On learning JavaScript the hard way vs. the pretty way

Thursday marks the end of week 3, unit 3 of LC101, and almost exactly one month since my last post. There’s been a lot of life stuff in between. The big event was my boyfriend’s and my trip to Breckenridge, Colo., a.k.a. the promised land, a.k.a. the place where I learned how not to dress like a ski n00b the hard way (post on that forthcoming).

Just n00bin’ it up out there.

.The other big event was, obviously, starting our third and final unit of LC101, which for me means seven weeks of JavaScript. I was stoked! Along with HTML and CSS, JavaScript is one of the big three front-end languages, the one you can do all the interactive fun stuff with! I was like, let’s do this:

And then I opened the course content and found … a big ol’ text book. The third edition of Eloquent JavaScript by Marijn Haverbeke is well-designed but oddly-phrased. For example: “The actual maximum whole number that can be stored is more in the range of 9 quadrillion (15 zeros)—which is still pleasantly huge.” Like –

Moving right along then. 

It’s been two weeks now of … text book. You know, like any old regular, boring class!

I used to be able to doing old regular, boring classes pretty well. I could grind through weeks — months — YEARS of boring stuff like cell mitosis or whatever. No. Freaking. More. Call it my dwindling internet-afflicted attention span, but these days I need my learning to be attached to results that are both concrete and — kicker here — interesting.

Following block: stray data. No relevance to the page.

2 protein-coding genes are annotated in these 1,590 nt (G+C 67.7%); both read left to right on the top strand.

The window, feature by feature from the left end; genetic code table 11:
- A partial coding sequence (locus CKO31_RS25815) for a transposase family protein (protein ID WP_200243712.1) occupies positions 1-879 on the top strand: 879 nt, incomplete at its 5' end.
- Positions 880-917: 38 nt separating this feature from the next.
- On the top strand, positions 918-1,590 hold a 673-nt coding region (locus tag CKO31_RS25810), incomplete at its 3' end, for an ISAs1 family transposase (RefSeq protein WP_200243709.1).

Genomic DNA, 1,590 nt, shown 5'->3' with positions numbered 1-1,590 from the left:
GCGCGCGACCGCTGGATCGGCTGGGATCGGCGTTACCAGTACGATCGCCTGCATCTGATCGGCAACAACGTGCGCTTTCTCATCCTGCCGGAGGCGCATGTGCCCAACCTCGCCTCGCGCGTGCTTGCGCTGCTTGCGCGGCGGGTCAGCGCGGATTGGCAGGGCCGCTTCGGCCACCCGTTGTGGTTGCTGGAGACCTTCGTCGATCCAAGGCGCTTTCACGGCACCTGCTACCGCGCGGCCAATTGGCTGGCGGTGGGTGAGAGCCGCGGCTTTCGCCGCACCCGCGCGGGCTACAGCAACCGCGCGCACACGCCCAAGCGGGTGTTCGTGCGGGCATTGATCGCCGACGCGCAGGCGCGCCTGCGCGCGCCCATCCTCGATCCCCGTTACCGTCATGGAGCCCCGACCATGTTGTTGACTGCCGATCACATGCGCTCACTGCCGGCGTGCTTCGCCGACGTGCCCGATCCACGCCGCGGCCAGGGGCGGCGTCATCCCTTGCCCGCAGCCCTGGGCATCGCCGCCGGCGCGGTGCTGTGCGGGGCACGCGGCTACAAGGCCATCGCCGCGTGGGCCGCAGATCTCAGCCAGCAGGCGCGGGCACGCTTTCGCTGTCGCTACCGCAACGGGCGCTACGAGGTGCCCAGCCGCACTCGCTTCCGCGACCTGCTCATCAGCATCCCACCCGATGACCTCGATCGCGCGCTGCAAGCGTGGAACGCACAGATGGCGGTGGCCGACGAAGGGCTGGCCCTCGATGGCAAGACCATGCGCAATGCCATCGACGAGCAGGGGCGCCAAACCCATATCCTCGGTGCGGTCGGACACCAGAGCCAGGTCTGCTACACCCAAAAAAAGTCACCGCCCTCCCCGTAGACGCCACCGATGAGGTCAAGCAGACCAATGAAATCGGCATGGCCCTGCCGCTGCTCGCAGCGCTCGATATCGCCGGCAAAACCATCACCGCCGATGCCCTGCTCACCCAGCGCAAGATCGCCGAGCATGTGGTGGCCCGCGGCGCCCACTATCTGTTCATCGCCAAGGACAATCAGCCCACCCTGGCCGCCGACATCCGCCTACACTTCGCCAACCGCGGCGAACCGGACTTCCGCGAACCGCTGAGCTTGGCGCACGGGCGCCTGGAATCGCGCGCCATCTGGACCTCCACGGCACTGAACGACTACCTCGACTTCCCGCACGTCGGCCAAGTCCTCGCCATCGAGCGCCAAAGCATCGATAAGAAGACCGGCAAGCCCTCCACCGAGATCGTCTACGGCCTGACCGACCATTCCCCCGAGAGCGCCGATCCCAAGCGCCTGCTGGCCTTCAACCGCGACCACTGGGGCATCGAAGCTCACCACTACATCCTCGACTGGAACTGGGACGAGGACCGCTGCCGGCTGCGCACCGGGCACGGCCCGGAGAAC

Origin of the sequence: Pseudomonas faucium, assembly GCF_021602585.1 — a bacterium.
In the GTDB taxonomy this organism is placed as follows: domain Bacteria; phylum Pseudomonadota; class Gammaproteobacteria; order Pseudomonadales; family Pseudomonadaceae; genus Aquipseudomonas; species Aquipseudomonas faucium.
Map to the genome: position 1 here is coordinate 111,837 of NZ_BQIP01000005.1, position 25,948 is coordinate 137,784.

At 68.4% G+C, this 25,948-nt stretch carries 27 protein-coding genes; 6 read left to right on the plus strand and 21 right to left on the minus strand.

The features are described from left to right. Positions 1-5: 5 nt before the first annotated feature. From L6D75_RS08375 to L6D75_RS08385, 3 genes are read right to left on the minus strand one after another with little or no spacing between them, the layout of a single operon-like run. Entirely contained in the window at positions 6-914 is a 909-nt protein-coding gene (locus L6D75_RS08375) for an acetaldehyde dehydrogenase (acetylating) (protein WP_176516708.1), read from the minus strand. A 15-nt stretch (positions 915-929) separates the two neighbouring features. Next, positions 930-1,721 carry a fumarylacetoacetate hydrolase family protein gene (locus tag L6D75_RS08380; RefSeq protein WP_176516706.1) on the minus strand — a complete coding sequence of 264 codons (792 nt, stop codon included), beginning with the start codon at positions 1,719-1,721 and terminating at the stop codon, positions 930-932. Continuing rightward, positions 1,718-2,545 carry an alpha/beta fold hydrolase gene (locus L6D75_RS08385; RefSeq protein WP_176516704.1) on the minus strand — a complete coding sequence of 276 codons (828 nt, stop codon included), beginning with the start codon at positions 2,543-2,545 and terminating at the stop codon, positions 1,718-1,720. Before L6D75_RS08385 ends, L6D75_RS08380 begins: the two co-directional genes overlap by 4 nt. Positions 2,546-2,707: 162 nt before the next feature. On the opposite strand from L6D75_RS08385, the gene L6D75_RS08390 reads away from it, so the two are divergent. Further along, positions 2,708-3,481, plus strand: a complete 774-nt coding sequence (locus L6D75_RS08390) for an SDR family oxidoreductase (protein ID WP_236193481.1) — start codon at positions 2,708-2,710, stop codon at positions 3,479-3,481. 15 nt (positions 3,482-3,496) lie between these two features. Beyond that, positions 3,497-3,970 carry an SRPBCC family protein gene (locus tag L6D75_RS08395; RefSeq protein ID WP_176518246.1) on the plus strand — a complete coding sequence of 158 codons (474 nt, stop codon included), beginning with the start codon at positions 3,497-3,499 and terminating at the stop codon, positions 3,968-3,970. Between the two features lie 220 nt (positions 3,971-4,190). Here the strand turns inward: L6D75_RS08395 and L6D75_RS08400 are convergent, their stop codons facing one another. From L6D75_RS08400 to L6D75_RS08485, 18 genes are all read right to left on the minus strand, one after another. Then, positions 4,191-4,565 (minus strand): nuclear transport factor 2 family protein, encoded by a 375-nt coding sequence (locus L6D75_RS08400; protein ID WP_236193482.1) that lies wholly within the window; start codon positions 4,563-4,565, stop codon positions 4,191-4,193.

So I stopped reading the textbook and bought a Udemy course called “Make a responsive portfolio site: JavaScript and HTML” by Reece Kenney.

Pro tip! Buy your Udemy courses in a private window/incognito mode because their tech-savvy butts know if you’ve looked at a course before and will charge you more the next time you look.

In terms of learning things, if Eloquent Javascript is like mainlining technical know-how, the Udemy course is more like absorbing it through osmosis. I watch Reece do a cool thing (Bootstrap! Font Awesome! JavaScript things!) and I copy it. If this sounds like cheating at worst and learning by rote at best, I present you this screenshot:

I write reviews of romance novels too, if you missed that.

It’s just…so pretty. And functional. And looks like a real thing.  I really did have to use some JavaScript to get some of those effects, even if I didn’t have to totally understand how it was all coming together. (As of this writing I’m still finishing the site, but I’ve got it on Github if you want to check it out).

By comparison, here’s the finished version of our first LC101 JavaScript assignment:

Screenshot from LaunchCode’s JavaScript unit. 

Like, oh man. How did they know I wanted to make…whatever this thing is?

I think I feel compelled to describe all this because I want to give myself (and maybe you as well, dear reader) permission to learn the pretty stuff first.

I’m realizing that to be a successful front-end web designer, you don’t really need to be a JavaScript wizard. To make the portfolio website I used Bootstrap, Superslides, typed.js, and other code that was already written by wildly talented people for me and anyone else and free to use under the MIT license.

And even though I will copy and paste that stuff all day long, I think I may have even learned something despite myself.